In order to do your research justice you’ll need to spread your net wide. It’s fairly obvious that if all you do is spend 20 minutes reading up on a few Amazon reviews you’re only going to get a limited picture of the value proposition. And often even that can be skewed. See (2) below. We decided to buy a juicer a few years back, triggered by one of those massively annoying VitaMix demos at an expo we visited. Convinced that no juicer was worth what they were asking, I spent literally months (we were in no hurry) pulling in information, data, reviews and opinions from as many sources as I could, both on the VitaMix and alternatives.

I didn’t do it all at once of course, but every so often I would fire up the browser and do another search and browse to see what popped up on the subject of ‘best juicers’ or ‘smoothie makers‘ or whatever phrase grabbed my fancy during the session. During that time I must have visited scores of online foodie forum discussions, product review sites (obviously places like Amazon and reevoo.com are great places to start) and basically anywhere I felt I would find some more information to add to the story.

In the end, after nearly going for a product which was half the price but with a weaker motor, we sucked up our pride and bought one of the infernally expensive VitaMix machines. And we’ve loved every minute of the thing for more than three years. In this case the product’s reputation was actually deserved, as we discovered.


2. Be suspicious of outliers
The most annoying thing about user reviews is how variable they can be. In the blue corner you’ve got Joe who ‘loves loves loves’ his Acme because it really does ‘xyz‘, while in the red corner Sharon thinks the product is the biggest rip-off of the decade, and the company treated her like dirt when she complained…blah. Who on earth are we to believe?

It’s a big problem, made more so by the fact that all of us, deep down, know that clever companies hire people to seed forums and review sites with favorable views, and they’re getting better at it too. While the newbie Chinese companies are still at the stage of pushing their ‘awesome product, so useful, definitely 5 star’ reviews, the wiser, older Western marketeers sprinkle very persuasive ‘I’m not usually a fan of Acme, but…‘ reviews with 4 stars and a lot of credible justification added to the mix. It’s hard to tell they’re a shill.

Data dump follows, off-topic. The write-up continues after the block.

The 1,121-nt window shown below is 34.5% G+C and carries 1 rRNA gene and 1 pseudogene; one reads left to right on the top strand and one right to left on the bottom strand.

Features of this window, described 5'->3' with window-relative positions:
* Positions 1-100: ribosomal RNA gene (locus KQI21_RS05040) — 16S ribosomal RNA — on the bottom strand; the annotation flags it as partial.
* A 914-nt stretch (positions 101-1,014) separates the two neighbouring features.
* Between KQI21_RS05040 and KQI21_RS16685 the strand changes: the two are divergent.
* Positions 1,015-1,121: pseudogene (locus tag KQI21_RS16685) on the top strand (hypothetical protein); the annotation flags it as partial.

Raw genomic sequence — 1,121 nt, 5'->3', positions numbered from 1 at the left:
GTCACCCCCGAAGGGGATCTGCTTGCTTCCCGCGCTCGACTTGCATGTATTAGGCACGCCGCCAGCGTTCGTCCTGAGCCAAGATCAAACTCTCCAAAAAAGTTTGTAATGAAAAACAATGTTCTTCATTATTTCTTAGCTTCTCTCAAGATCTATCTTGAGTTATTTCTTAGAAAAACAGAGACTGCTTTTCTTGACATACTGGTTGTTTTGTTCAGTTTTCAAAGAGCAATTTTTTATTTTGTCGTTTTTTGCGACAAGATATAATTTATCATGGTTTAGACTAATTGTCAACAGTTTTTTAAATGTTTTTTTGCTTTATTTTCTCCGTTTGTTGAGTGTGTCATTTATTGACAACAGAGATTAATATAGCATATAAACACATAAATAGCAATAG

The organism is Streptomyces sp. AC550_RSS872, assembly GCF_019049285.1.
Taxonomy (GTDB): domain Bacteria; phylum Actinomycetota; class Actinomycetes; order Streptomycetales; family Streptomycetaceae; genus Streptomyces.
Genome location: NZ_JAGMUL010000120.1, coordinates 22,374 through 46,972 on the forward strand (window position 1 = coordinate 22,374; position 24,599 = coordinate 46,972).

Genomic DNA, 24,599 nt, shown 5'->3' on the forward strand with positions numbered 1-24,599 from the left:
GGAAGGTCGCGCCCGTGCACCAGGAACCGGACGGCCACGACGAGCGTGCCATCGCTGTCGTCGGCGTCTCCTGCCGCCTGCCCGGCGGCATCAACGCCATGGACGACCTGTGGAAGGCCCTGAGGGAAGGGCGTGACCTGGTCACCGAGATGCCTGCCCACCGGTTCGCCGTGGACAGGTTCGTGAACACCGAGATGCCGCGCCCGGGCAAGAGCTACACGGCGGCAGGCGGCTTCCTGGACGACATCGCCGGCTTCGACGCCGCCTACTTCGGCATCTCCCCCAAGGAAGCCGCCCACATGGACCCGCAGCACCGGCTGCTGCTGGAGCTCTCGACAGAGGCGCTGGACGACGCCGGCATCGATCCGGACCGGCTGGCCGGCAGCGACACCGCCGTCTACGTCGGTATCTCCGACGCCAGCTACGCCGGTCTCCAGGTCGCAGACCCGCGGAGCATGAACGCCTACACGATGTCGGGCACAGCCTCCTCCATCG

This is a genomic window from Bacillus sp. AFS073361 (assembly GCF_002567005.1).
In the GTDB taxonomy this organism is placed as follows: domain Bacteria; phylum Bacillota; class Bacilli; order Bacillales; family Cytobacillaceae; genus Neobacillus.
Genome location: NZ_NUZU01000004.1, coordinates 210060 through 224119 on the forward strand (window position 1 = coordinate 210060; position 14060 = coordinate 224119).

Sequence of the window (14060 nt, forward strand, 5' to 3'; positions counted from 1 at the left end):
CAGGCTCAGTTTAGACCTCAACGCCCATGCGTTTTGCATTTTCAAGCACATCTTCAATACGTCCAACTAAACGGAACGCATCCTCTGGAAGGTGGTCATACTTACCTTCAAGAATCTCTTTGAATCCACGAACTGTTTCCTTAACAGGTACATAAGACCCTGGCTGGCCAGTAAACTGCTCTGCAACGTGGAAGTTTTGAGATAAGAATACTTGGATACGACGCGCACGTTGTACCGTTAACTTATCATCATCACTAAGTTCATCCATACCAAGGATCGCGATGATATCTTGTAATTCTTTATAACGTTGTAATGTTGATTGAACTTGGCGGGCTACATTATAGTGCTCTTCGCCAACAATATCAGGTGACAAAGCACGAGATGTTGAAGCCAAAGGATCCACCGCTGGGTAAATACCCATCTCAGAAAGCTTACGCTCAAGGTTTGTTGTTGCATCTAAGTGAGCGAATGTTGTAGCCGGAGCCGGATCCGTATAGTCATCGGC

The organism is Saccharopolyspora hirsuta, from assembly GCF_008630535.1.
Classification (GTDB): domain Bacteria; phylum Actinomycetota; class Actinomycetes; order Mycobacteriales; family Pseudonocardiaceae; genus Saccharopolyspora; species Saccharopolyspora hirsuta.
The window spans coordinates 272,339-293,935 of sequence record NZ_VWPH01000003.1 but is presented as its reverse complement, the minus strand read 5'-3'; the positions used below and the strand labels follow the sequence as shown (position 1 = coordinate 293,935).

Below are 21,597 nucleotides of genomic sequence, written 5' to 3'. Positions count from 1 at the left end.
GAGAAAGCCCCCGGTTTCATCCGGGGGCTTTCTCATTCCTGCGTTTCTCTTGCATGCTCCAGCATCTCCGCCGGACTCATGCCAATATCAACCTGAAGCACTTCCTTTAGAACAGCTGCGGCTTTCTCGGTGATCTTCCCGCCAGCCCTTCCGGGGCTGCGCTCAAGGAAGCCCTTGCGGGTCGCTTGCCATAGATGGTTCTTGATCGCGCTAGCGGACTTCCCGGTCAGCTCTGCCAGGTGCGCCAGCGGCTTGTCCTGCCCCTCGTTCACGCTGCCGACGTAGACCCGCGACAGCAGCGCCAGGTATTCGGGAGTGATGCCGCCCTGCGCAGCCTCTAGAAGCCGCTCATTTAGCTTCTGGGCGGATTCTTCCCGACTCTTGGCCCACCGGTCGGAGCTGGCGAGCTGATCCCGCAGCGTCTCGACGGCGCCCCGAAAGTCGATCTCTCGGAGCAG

So let’s start at the beginning of wading through these reviews to find the gems.


a. Discount most of the outlier reviews. This means discounting the short reviews with 5 stars on Amazon which are not ‘Verified Purchase’ or Real Name. And sometimes even if they are verified and Real Name. It’s brutal, but it gives you some sort of standard by which to operate. If you find a 5 star review which goes into depth about both the plusses and the minuses, and offers suggestions for best use (or who will find the product most useful etc) then you can forget this rule and add it to your ‘Source’ list for later evaluation.

Don’t forget to ask questions of this type of reviewer in the Amazon comments either, it can be very helpful to see what kind of replies you get. A real reviewer will be delighted to help you out with additional information and updates on their experiences with the product. It’s a great way to get under the skin of a review too, to find out specific things.


Discounting the one star reviews also helps to get rid of the haters, the impossibly fussy, the crazies and rival company shills. Again take note of well reasoned, in depth reasons why something deserves a single star, but even then, unless you spot a definite trend for that product (see also Evaluation 1 below), it’s unlikely that one single experience represents a general mood (as with 5 star reviews too of course). Read on for details of how to evaluate the options and make the best choice!